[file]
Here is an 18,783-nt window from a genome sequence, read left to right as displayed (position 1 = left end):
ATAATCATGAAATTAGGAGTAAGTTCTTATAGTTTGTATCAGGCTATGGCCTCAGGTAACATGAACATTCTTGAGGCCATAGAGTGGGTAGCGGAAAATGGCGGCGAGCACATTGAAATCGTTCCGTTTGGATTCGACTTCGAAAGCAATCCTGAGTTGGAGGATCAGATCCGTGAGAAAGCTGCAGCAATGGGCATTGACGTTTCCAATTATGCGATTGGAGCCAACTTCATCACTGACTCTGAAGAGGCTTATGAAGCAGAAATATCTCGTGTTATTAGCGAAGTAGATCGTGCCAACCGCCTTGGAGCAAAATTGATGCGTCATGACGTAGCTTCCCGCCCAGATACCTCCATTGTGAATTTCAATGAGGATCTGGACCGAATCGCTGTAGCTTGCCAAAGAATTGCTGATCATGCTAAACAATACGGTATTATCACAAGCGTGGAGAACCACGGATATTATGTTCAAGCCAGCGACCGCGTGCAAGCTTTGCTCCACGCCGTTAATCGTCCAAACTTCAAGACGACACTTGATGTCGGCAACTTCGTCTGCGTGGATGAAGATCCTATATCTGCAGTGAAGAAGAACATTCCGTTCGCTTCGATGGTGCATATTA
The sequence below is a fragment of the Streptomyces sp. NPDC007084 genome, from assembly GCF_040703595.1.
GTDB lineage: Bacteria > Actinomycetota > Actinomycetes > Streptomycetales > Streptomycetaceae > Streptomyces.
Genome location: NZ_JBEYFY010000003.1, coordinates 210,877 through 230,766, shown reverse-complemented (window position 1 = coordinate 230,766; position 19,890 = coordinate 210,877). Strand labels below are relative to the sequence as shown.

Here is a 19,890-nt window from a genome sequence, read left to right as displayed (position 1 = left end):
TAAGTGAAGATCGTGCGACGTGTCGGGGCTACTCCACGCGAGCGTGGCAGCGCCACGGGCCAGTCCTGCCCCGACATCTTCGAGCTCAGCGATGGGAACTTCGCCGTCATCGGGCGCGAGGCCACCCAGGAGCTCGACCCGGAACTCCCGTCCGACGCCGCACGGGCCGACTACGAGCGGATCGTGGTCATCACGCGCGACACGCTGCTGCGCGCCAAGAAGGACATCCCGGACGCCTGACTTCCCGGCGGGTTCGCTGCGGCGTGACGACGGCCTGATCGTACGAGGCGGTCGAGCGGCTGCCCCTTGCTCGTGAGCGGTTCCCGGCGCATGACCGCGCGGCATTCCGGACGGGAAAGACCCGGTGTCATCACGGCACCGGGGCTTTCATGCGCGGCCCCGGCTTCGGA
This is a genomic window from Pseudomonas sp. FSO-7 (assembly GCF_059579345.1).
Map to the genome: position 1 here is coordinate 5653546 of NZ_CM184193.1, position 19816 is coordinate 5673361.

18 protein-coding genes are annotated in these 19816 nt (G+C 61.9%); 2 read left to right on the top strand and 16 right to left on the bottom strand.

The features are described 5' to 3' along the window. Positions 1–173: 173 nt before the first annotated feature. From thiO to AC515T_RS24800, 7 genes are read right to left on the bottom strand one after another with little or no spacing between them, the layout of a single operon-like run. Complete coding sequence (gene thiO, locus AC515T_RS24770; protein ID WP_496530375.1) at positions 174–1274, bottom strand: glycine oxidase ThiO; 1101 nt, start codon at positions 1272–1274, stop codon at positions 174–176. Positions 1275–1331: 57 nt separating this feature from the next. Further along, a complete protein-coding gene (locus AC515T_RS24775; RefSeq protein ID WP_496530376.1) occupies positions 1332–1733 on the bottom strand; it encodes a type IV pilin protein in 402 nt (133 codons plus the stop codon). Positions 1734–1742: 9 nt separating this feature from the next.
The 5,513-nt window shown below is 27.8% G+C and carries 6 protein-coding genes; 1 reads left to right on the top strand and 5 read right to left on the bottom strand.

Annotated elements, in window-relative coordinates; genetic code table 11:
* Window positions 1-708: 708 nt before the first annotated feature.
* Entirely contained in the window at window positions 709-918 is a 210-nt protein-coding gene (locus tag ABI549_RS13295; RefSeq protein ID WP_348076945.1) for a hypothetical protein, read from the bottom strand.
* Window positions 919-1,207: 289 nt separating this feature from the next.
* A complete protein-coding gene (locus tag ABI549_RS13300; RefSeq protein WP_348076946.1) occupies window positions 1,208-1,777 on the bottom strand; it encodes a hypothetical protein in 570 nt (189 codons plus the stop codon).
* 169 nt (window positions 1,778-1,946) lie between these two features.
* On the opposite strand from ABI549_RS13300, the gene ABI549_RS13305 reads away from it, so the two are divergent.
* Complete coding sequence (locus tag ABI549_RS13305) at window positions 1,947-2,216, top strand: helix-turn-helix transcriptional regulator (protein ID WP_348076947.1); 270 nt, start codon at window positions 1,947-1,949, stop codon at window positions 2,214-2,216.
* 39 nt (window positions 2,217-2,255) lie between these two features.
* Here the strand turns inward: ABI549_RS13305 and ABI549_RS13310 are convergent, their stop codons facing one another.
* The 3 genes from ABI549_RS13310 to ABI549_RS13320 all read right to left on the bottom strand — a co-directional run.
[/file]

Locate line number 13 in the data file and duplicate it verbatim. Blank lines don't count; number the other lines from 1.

Annotated elements, in window-relative coordinates; genetic code table 11: